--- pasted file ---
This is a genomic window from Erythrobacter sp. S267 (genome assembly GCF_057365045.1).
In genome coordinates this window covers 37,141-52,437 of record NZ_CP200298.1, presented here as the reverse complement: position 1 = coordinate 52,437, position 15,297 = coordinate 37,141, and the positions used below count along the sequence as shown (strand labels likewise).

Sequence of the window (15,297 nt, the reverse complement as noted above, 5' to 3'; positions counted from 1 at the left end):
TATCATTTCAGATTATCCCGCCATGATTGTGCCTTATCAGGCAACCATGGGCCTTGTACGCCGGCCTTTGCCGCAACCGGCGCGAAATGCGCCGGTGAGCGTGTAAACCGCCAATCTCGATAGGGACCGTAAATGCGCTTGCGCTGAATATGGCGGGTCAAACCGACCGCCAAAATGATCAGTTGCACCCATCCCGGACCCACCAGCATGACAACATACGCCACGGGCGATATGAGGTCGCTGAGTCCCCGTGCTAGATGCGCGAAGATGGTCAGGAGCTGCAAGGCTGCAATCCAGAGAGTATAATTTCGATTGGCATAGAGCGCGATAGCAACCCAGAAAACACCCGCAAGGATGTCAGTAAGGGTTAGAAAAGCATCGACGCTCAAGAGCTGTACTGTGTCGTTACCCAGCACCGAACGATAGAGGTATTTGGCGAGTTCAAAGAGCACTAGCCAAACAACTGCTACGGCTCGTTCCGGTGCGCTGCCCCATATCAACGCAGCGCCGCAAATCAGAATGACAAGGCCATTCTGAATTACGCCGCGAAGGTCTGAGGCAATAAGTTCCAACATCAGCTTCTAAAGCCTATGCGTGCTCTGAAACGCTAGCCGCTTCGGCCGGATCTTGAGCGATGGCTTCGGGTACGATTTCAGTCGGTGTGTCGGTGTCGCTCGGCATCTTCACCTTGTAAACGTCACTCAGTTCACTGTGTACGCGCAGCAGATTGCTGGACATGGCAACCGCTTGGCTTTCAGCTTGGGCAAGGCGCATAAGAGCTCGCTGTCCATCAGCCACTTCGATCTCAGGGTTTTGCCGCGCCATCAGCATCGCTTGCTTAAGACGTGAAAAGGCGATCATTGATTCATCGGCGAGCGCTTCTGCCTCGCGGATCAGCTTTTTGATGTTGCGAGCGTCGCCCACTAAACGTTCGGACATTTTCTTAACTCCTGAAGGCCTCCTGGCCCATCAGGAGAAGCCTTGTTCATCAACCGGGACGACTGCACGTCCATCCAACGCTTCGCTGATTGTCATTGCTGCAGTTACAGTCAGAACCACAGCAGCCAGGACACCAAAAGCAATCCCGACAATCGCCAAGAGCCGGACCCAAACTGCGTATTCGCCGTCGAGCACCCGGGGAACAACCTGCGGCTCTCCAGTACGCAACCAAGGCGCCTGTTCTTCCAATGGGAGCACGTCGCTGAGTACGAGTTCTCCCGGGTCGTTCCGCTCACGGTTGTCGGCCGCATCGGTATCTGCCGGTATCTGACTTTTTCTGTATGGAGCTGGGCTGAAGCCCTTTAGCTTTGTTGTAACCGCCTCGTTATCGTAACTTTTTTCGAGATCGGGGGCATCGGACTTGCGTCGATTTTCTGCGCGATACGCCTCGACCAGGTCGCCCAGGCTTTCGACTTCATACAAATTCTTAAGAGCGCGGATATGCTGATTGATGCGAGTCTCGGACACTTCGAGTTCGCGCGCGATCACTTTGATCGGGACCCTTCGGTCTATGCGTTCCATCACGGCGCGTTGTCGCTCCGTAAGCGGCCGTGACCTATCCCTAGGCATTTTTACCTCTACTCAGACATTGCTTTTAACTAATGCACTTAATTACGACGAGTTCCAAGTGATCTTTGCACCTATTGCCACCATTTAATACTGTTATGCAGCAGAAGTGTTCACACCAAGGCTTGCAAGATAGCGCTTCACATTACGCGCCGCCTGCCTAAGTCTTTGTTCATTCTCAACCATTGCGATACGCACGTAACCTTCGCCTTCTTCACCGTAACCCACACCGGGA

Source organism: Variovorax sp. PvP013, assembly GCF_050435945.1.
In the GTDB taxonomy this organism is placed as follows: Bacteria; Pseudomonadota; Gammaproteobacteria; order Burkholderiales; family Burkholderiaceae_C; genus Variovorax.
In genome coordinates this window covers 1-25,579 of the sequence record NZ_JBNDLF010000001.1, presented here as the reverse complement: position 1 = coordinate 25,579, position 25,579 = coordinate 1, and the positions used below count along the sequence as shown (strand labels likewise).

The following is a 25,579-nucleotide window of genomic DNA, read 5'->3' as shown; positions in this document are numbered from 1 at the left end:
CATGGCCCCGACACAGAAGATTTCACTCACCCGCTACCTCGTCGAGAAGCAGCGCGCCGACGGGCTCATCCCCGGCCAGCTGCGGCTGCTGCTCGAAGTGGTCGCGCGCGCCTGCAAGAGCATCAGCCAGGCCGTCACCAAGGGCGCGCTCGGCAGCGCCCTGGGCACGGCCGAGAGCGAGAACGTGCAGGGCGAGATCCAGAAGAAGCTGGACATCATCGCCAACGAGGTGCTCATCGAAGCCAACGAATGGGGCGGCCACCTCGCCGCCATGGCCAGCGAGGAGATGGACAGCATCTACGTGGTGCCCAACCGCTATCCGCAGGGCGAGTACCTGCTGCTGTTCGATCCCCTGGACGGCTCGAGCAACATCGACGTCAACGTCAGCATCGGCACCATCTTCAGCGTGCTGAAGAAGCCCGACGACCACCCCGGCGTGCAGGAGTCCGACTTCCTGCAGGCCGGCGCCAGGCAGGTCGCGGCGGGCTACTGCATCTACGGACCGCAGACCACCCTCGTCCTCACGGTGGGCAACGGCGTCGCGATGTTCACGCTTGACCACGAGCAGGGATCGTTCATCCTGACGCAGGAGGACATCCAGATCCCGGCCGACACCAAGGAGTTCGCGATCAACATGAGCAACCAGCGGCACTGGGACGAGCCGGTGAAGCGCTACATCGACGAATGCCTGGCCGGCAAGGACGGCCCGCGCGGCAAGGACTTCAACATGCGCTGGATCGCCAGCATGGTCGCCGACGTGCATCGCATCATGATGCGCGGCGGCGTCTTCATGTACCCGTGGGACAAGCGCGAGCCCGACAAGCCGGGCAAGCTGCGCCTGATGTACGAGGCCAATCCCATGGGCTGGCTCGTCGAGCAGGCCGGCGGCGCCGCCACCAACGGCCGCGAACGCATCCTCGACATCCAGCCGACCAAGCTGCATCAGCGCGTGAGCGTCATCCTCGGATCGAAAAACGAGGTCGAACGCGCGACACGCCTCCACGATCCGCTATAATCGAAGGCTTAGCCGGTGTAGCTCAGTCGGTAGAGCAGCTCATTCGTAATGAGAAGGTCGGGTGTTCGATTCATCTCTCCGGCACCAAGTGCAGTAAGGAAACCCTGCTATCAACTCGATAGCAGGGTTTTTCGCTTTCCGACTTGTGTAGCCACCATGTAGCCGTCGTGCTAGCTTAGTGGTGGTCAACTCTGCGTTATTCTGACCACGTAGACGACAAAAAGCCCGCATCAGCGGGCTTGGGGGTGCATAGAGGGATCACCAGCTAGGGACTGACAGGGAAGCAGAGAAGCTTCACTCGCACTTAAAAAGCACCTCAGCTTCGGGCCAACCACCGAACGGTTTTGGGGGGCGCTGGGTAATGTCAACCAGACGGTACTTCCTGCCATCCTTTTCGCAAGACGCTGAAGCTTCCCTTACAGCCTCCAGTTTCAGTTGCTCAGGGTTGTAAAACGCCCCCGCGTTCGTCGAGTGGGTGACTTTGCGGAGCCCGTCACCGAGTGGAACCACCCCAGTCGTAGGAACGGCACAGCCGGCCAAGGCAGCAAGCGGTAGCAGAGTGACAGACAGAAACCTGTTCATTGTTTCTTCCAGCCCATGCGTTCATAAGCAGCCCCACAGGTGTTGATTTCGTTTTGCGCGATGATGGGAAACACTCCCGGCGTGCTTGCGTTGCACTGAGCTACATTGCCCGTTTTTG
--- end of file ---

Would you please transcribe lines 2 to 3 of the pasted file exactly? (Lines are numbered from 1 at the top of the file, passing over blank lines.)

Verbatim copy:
In genome coordinates this window covers 37,141-52,437 of record NZ_CP200298.1, presented here as the reverse complement: position 1 = coordinate 52,437, position 15,297 = coordinate 37,141, and the positions used below count along the sequence as shown (strand labels likewise).

Sequence of the window (15,297 nt, the reverse complement as noted above, 5' to 3'; positions counted from 1 at the left end):